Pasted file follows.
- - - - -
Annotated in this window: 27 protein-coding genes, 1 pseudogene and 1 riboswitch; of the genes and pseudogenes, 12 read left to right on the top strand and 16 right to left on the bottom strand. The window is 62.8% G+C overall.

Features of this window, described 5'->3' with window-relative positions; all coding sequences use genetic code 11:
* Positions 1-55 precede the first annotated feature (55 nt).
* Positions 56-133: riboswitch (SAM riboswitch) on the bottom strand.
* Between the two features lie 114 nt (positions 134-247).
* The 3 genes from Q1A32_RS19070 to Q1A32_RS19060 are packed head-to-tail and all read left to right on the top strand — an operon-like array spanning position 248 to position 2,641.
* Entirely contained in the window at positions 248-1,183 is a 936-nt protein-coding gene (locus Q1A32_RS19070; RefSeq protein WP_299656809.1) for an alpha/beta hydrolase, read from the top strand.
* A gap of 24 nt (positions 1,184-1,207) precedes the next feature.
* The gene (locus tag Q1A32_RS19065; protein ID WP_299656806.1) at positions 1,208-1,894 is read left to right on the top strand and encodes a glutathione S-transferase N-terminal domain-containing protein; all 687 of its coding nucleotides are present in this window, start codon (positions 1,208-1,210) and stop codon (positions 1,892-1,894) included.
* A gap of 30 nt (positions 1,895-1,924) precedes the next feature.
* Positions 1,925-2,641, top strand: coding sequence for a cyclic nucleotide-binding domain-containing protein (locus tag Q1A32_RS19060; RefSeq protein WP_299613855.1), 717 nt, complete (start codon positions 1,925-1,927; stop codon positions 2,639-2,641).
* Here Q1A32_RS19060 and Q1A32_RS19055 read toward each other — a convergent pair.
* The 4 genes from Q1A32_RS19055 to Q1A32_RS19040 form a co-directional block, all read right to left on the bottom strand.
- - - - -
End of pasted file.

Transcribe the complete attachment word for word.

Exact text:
Annotated in this window: 27 protein-coding genes, 1 pseudogene and 1 riboswitch; of the genes and pseudogenes, 12 read left to right on the top strand and 16 right to left on the bottom strand. The window is 62.8% G+C overall.

Features of this window, described 5'->3' with window-relative positions; all coding sequences use genetic code 11:
* Positions 1-55 precede the first annotated feature (55 nt).
* Positions 56-133: riboswitch (SAM riboswitch) on the bottom strand.
* Between the two features lie 114 nt (positions 134-247).
* The 3 genes from Q1A32_RS19070 to Q1A32_RS19060 are packed head-to-tail and all read left to right on the top strand — an operon-like array spanning position 248 to position 2,641.
* Entirely contained in the window at positions 248-1,183 is a 936-nt protein-coding gene (locus Q1A32_RS19070; RefSeq protein WP_299656809.1) for an alpha/beta hydrolase, read from the top strand.
* A gap of 24 nt (positions 1,184-1,207) precedes the next feature.
* The gene (locus tag Q1A32_RS19065; protein ID WP_299656806.1) at positions 1,208-1,894 is read left to right on the top strand and encodes a glutathione S-transferase N-terminal domain-containing protein; all 687 of its coding nucleotides are present in this window, start codon (positions 1,208-1,210) and stop codon (positions 1,892-1,894) included.
* A gap of 30 nt (positions 1,895-1,924) precedes the next feature.
* Positions 1,925-2,641, top strand: coding sequence for a cyclic nucleotide-binding domain-containing protein (locus tag Q1A32_RS19060; RefSeq protein WP_299613855.1), 717 nt, complete (start codon positions 1,925-1,927; stop codon positions 2,639-2,641).
* Here Q1A32_RS19060 and Q1A32_RS19055 read toward each other — a convergent pair.
* The 4 genes from Q1A32_RS19055 to Q1A32_RS19040 form a co-directional block, all read right to left on the bottom strand.